Module 8: When Markets Fail

Source: Permission: Public Domain.


Have you ever been ripped off? It sucks, right? Well, it might be market failure. Do you not like having to pay so much for a certain specialty product where the manufacturer is the only one making the product; you have no choice and have to pay the price? Do you think your cable bill is too high? You might be right. Hate it when people drop their garbage off on country roads? All these issues constitute market failure and they generally impose costs on you, or to society in general.

When you hear the term market failure, you might imagine black Friday or some dramatic event. Market failure isn’t that sexy – it means only that the market fails to allocate goods and services efficiently. However, it can lead to serious problems that threaten sustainability and can impose unjust costs on unassuming parties. We will investigate the causes of market failure in this chapter, using a little dose of property rights. We will also review ways in which the government can help to solve or avoid problems arising from market failure, and paradoxically, how sometimes the establishment of a market can prevent or solve a market failure problem.

Learning Objectives

Upon completion of this module, you will be able to:

  1. Explain the loss to society that occurs from a monopoly (not the game).
  2. Describe the problem with information asymmetry.
  3. Identify external costs and benefits not accounted for in the market.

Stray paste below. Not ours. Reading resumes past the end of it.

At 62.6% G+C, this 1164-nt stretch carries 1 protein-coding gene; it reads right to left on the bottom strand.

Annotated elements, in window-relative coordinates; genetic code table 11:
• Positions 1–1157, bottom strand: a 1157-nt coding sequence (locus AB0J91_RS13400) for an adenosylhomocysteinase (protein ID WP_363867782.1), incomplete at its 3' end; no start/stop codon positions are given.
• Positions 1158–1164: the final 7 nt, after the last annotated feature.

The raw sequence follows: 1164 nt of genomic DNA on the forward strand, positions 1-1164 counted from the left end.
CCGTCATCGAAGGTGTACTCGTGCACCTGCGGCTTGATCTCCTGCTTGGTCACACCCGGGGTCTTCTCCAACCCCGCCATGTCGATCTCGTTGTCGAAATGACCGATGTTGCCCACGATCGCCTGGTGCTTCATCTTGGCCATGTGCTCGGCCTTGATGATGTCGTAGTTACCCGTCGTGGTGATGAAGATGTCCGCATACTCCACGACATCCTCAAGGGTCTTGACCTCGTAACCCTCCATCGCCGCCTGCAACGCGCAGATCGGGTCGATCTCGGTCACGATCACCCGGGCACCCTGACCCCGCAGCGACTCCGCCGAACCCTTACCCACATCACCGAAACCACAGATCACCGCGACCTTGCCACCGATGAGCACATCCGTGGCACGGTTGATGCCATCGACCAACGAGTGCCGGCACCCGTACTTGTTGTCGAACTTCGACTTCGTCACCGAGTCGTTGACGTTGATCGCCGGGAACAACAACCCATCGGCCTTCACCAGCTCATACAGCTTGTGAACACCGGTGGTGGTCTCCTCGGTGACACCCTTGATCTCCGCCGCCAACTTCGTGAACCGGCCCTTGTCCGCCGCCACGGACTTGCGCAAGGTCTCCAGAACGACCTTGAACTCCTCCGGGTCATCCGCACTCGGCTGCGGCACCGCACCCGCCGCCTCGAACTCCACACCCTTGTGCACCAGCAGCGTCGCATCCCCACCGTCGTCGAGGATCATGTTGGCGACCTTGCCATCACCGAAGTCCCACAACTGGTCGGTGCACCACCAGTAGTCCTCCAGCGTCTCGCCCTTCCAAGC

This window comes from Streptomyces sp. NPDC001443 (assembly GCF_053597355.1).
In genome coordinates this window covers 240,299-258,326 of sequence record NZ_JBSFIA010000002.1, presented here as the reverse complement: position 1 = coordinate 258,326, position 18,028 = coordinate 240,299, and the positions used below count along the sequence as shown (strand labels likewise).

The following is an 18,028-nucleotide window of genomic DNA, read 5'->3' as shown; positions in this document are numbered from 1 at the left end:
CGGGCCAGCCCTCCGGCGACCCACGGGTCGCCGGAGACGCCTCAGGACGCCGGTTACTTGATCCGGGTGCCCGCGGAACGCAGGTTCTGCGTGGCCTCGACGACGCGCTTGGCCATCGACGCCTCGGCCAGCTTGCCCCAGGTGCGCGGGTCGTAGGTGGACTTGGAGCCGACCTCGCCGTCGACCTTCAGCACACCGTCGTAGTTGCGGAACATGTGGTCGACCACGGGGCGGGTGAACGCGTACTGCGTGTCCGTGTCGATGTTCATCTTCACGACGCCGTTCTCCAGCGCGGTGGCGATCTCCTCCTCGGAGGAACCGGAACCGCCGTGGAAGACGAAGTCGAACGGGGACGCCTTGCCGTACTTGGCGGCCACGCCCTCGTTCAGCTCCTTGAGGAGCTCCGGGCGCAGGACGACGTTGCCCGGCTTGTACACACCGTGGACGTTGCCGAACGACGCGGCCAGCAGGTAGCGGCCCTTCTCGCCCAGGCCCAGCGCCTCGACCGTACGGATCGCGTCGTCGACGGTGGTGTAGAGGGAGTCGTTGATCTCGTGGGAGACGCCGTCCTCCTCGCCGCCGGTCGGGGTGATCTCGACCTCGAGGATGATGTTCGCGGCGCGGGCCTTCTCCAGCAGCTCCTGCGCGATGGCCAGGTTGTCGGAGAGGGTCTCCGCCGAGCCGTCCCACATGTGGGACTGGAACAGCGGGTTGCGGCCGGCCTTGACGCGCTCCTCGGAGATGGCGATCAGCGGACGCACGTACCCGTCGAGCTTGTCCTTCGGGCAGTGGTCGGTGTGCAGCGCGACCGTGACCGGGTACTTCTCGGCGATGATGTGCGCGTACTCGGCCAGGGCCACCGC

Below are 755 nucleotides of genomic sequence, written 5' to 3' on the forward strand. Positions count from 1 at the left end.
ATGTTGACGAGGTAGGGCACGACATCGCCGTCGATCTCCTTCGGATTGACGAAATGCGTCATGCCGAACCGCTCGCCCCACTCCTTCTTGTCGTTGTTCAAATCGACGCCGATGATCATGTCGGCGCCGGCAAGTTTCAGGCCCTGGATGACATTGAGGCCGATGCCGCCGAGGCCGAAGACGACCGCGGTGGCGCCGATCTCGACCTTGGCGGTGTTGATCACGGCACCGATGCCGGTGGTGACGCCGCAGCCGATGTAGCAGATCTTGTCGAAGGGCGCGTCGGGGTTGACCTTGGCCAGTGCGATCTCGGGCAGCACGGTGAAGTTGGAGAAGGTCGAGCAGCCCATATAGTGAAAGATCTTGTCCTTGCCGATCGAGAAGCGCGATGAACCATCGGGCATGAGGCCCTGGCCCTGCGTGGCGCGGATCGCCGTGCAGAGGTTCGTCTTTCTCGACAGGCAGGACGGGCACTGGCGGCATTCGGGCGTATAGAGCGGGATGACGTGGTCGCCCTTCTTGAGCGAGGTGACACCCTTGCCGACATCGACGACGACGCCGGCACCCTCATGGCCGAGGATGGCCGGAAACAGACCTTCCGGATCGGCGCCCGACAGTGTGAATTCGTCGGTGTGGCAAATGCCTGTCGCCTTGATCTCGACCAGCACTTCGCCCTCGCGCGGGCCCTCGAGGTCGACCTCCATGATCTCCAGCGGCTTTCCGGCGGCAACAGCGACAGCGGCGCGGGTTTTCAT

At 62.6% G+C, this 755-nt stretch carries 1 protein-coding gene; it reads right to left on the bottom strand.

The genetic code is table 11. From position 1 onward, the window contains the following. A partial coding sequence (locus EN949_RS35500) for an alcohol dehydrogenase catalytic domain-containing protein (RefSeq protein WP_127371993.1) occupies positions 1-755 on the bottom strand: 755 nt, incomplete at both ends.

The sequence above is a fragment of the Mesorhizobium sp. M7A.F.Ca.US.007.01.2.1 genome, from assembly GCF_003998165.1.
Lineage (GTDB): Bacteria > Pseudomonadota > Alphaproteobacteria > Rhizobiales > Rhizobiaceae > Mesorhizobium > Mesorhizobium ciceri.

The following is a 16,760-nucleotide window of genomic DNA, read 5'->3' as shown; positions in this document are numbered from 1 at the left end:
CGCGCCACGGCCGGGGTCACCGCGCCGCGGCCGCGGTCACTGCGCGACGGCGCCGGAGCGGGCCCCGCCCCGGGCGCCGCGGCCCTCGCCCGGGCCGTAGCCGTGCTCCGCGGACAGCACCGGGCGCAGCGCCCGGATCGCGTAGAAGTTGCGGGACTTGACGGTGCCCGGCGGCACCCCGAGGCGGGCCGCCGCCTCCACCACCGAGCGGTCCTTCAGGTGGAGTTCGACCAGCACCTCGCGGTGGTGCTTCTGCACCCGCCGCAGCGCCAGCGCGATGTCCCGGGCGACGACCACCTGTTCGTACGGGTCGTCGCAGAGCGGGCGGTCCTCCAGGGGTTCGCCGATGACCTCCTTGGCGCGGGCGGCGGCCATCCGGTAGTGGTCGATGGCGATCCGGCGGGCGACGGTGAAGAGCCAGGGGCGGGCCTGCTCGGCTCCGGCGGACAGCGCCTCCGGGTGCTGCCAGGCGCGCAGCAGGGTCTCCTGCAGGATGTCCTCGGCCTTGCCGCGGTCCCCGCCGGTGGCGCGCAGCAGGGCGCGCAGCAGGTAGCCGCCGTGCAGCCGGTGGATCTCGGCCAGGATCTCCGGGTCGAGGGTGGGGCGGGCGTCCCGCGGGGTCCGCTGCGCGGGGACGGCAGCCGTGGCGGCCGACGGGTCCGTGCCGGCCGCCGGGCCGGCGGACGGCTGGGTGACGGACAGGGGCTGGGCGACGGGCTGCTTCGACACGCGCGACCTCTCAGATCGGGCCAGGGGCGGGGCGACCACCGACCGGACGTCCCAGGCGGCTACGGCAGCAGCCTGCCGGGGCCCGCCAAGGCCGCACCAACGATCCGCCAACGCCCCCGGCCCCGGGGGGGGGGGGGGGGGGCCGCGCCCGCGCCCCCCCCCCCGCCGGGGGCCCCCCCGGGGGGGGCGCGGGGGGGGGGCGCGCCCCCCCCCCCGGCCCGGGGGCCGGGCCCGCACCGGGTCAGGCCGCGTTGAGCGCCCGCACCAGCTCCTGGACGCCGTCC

4. Identify market inefficiency from the production of different types of goods.
  5. Recommend the best solution to address market failure.

Module Instructions

  1. Read Chapter 5 – sections about externalities.
  2. Read Chapter 9 – sections about monopolies.
  3. Read this module.
  4. Read the links and watch the videos hyperlinked in the module.
  5. Complete your choice and number of assessments at the end of the module.

Required Readings

Bland, A. (2016, June 29). Should Pacific Bluefin Tuna be listed as an endangered species? the salt. Retrieved from:

Gregston, B. (2016, October 28). GMO and Monsanto-Bayer: global agribusiness' wild game of monopoly endangers food diversity. Retrieved from:

King, G. (2012, July 17). Where the buffalo no longer roamed. Retrieved from:

Lewis, M. (2013, October 22). Social cost of carbon: do the monetary benefits of CO2 emissions outweigh the costs? Retrieved from:

Mercury, V. (2020, November 24). State corporation commission denies Appalachian Power rate increase request. States Newsroom. Retrieved from:

Monsanto. (2016). Why we sue farmers who save seeds. Retrieved from:

Taylor, T., & Greenlaw, S. (2014). Chapter 5: Externalities. In Principles of Economics: OpenStax. Available online:

Taylor, T., & Greenlaw, S. (2014). Chapter 9: Monopoly. In Principles of Economics: OpenStax. Available online:

Water Brothers. (2016). Dead Zones. Retrieved from:

Key Terms and Concepts

  • Club good
  • Common good
  • Consumptiveness
  • Deadweight loss
  • Exclusivity
  • Information asymmetry
  • Marginal revenue
  • Marginal social benefit
  • Marginal social cost
  • Market failure
  • Monopoly
  • Negative externality
  • Perfect competition
  • Positive externality
  • Private good
  • Public good
  • Rivalry
  • Welfare loss